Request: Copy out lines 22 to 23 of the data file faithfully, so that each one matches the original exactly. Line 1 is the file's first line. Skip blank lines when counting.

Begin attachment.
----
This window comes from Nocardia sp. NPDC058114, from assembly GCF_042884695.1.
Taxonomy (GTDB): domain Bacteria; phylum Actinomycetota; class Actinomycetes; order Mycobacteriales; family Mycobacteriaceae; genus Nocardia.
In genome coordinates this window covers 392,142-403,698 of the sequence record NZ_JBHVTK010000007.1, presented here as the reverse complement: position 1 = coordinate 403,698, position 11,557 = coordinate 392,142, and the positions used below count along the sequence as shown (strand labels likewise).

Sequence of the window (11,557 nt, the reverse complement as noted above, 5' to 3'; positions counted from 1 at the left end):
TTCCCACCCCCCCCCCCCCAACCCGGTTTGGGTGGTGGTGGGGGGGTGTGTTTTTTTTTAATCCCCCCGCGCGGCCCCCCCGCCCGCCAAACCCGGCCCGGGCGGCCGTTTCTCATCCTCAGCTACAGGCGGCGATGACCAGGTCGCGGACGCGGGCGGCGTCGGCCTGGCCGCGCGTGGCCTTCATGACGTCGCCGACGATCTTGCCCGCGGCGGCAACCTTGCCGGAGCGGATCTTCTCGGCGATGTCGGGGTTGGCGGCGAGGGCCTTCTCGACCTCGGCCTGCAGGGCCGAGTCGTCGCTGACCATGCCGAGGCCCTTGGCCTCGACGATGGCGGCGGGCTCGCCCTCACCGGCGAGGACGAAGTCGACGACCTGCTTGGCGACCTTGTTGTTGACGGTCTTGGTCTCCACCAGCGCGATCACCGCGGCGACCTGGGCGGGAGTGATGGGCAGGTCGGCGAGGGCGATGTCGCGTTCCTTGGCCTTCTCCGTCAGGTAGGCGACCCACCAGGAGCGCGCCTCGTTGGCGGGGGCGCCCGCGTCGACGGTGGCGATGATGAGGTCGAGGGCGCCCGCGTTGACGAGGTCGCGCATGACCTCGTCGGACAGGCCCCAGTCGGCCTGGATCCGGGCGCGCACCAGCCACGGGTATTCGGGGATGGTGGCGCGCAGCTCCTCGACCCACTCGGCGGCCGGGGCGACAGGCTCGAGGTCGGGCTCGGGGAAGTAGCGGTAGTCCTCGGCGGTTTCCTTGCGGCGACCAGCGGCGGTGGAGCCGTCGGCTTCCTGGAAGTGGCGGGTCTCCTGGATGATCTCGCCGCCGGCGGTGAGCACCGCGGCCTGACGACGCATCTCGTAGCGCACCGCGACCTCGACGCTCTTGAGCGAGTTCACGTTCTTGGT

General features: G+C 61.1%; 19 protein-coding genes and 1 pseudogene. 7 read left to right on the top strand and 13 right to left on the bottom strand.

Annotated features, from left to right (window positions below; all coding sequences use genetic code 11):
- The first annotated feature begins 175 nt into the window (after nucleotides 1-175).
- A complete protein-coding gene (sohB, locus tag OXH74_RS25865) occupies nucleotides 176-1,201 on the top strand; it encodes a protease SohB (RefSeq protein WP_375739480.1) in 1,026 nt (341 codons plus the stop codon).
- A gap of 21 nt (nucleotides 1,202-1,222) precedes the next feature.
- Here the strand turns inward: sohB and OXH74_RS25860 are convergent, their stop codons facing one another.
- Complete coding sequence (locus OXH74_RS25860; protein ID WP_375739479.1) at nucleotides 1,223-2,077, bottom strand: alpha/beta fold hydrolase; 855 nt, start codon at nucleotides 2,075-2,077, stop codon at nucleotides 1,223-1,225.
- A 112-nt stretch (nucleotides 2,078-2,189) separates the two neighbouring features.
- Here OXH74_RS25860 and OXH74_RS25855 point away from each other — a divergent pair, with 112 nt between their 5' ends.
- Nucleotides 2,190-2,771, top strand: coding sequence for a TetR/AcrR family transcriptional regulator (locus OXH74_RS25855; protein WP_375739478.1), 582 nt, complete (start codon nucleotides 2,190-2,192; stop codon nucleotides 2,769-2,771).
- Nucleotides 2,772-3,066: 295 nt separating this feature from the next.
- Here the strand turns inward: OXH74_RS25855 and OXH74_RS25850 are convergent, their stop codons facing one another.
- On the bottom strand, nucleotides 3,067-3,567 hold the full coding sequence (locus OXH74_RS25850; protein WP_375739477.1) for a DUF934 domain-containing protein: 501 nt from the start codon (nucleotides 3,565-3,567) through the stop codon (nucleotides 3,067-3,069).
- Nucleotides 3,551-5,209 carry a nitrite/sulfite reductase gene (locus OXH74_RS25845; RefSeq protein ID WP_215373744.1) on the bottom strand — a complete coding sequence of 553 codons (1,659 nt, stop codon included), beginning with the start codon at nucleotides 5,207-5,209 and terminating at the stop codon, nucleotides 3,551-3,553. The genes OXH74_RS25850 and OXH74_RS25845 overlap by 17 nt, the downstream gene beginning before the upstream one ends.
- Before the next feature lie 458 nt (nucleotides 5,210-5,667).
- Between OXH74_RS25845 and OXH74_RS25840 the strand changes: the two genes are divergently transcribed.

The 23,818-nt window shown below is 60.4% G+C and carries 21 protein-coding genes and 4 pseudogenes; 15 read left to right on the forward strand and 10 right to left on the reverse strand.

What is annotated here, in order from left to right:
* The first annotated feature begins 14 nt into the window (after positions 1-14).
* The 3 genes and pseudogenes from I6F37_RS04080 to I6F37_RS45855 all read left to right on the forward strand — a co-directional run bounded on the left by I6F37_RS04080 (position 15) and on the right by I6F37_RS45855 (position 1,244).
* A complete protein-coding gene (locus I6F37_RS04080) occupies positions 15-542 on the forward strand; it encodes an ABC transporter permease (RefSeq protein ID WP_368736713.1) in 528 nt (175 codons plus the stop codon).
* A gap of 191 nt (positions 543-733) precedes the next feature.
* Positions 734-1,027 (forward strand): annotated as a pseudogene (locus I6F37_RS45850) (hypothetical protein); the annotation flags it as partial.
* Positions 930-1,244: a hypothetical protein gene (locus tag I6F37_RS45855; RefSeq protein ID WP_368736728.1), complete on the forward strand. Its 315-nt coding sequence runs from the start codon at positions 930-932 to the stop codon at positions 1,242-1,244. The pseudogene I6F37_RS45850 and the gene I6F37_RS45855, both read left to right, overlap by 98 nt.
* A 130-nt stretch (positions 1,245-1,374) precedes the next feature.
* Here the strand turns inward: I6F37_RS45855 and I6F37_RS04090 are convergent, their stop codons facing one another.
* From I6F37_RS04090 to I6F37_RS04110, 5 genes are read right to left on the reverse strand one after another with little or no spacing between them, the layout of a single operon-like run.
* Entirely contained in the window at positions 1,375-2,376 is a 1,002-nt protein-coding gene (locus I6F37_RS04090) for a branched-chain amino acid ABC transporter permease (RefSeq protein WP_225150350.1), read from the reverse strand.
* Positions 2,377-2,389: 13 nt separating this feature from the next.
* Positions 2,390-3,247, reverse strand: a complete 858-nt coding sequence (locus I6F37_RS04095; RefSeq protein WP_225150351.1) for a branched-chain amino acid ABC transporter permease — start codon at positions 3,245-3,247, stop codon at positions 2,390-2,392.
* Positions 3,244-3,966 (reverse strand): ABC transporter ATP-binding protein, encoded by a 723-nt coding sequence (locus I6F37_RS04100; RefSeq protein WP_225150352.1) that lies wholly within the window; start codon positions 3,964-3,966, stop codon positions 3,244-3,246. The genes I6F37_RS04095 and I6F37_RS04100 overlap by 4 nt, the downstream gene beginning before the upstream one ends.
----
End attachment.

The 23,818-nt window shown below is 60.4% G+C and carries 21 protein-coding genes and 4 pseudogenes; 15 read left to right on the forward strand and 10 right to left on the reverse strand.

What is annotated here, in order from left to right: